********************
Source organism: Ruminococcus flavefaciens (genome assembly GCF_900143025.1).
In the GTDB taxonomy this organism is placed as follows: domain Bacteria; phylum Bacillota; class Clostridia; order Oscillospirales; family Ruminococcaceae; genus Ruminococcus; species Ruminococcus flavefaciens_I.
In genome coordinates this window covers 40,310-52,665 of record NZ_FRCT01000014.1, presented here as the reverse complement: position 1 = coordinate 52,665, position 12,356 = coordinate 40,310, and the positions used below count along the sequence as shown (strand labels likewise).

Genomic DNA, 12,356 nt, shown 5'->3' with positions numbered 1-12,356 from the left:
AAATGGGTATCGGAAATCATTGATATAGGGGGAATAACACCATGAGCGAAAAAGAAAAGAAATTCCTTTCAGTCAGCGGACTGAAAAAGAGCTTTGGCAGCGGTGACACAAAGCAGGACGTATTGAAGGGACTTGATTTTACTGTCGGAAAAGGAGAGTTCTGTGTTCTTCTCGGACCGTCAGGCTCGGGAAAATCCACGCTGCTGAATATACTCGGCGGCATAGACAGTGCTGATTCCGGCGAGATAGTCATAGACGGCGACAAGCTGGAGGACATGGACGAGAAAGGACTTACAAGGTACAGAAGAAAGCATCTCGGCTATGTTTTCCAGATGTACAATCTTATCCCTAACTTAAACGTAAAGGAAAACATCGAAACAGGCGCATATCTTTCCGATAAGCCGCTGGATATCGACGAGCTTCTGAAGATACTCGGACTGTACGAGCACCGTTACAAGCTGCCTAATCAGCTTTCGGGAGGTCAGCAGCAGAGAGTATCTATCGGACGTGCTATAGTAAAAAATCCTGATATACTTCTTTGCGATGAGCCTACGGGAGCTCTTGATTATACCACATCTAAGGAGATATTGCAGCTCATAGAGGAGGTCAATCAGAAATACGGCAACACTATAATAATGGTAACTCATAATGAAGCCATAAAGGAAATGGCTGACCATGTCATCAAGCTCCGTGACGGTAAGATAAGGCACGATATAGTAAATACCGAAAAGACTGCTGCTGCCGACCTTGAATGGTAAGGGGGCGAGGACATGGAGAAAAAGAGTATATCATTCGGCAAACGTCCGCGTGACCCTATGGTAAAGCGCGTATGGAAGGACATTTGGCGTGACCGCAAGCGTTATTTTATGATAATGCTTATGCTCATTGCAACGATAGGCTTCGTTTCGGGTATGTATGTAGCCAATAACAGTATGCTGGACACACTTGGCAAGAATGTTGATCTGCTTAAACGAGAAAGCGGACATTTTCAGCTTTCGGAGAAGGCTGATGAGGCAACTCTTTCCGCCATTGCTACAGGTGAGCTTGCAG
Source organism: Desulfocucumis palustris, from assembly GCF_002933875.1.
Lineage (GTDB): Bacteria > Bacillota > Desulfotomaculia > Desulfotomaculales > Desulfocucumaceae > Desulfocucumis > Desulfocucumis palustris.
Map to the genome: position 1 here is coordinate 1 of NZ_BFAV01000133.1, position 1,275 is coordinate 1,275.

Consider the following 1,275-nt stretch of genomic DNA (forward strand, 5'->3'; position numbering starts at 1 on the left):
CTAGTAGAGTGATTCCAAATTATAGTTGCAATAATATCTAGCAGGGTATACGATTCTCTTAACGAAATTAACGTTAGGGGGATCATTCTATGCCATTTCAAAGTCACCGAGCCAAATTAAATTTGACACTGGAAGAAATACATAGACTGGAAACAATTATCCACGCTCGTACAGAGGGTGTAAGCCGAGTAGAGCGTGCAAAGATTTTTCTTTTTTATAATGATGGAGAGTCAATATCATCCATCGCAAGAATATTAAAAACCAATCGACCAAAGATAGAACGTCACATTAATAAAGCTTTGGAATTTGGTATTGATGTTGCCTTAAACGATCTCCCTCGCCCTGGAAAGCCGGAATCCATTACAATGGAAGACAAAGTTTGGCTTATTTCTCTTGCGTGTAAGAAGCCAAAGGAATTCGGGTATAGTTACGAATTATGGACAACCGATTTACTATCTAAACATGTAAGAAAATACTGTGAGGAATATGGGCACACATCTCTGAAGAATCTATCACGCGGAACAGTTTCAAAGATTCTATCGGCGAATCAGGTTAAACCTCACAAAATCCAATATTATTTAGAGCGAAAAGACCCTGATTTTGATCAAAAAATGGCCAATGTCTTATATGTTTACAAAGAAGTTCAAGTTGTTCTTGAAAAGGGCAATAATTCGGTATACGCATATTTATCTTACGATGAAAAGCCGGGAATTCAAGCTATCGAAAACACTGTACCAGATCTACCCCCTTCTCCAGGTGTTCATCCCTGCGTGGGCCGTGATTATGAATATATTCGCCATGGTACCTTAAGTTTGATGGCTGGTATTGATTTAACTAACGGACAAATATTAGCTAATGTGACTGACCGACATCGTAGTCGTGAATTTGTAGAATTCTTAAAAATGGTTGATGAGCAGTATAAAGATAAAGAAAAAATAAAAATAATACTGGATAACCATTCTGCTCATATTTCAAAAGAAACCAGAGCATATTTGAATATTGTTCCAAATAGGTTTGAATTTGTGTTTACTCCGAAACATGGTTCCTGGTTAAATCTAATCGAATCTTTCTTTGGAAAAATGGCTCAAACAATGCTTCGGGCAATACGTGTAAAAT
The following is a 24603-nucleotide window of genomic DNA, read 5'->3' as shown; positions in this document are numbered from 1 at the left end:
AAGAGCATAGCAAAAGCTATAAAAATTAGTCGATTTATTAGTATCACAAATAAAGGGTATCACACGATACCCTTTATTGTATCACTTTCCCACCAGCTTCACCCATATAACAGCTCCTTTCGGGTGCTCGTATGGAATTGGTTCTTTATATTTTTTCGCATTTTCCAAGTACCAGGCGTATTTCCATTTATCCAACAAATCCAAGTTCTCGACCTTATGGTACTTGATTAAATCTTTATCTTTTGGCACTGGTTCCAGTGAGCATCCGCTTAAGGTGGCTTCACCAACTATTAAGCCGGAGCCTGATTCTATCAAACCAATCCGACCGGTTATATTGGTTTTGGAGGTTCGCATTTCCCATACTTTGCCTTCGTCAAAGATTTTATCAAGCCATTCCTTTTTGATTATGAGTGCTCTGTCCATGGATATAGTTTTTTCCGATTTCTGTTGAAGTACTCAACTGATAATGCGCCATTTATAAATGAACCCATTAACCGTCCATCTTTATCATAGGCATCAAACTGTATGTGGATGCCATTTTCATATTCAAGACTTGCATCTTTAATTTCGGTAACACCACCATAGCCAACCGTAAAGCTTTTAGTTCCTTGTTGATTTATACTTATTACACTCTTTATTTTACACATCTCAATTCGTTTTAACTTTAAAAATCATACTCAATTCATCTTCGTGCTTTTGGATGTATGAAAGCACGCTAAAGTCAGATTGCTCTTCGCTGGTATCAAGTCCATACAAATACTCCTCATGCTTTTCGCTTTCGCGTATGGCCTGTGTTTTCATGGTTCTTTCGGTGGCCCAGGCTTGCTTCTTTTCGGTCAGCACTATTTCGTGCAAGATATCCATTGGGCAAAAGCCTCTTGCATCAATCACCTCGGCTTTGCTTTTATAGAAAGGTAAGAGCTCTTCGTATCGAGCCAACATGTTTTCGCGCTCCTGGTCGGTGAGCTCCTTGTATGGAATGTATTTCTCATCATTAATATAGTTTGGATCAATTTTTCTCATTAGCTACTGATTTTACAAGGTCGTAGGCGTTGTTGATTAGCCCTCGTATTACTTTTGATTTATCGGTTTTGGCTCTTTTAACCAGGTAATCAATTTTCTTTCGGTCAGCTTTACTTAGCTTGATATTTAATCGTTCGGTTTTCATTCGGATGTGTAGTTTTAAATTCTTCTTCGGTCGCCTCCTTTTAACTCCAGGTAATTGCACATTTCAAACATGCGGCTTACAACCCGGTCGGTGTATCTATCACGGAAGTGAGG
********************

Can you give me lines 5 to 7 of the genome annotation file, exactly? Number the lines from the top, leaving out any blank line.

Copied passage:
AAATGGGTATCGGAAATCATTGATATAGGGGGAATAACACCATGAGCGAAAAAGAAAAGAAATTCCTTTCAGTCAGCGGACTGAAAAAGAGCTTTGGCAGCGGTGACACAAAGCAGGACGTATTGAAGGGACTTGATTTTACTGTCGGAAAAGGAGAGTTCTGTGTTCTTCTCGGACCGTCAGGCTCGGGAAAATCCACGCTGCTGAATATACTCGGCGGCATAGACAGTGCTGATTCCGGCGAGATAGTCATAGACGGCGACAAGCTGGAGGACATGGACGAGAAAGGACTTACAAGGTACAGAAGAAAGCATCTCGGCTATGTTTTCCAGATGTACAATCTTATCCCTAACTTAAACGTAAAGGAAAACATCGAAACAGGCGCATATCTTTCCGATAAGCCGCTGGATATCGACGAGCTTCTGAAGATACTCGGACTGTACGAGCACCGTTACAAGCTGCCTAATCAGCTTTCGGGAGGTCAGCAGCAGAGAGTATCTATCGGACGTGCTATAGTAAAAAATCCTGATATACTTCTTTGCGATGAGCCTACGGGAGCTCTTGATTATACCACATCTAAGGAGATATTGCAGCTCATAGAGGAGGTCAATCAGAAATACGGCAACACTATAATAATGGTAACTCATAATGAAGCCATAAAGGAAATGGCTGACCATGTCATCAAGCTCCGTGACGGTAAGATAAGGCACGATATAGTAAATACCGAAAAGACTGCTGCTGCCGACCTTGAATGGTAAGGGGGCGAGGACATGGAGAAAAAGAGTATATCATTCGGCAAACGTCCGCGTGACCCTATGGTAAAGCGCGTATGGAAGGACATTTGGCGTGACCGCAAGCGTTATTTTATGATAATGCTTATGCTCATTGCAACGATAGGCTTCGTTTCGGGTATGTATGTAGCCAATAACAGTATGCTGGACACACTTGGCAAGAATGTTGATCTGCTTAAACGAGAAAGCGGACATTTTCAGCTTTCGGAGAAGGCTGATGAGGCAACTCTTTCCGCCATTGCTACAGGTGAGCTTGCAG
Source organism: Desulfocucumis palustris, from assembly GCF_002933875.1.
Lineage (GTDB): Bacteria > Bacillota > Desulfotomaculia > Desulfotomaculales > Desulfocucumaceae > Desulfocucumis > Desulfocucumis palustris.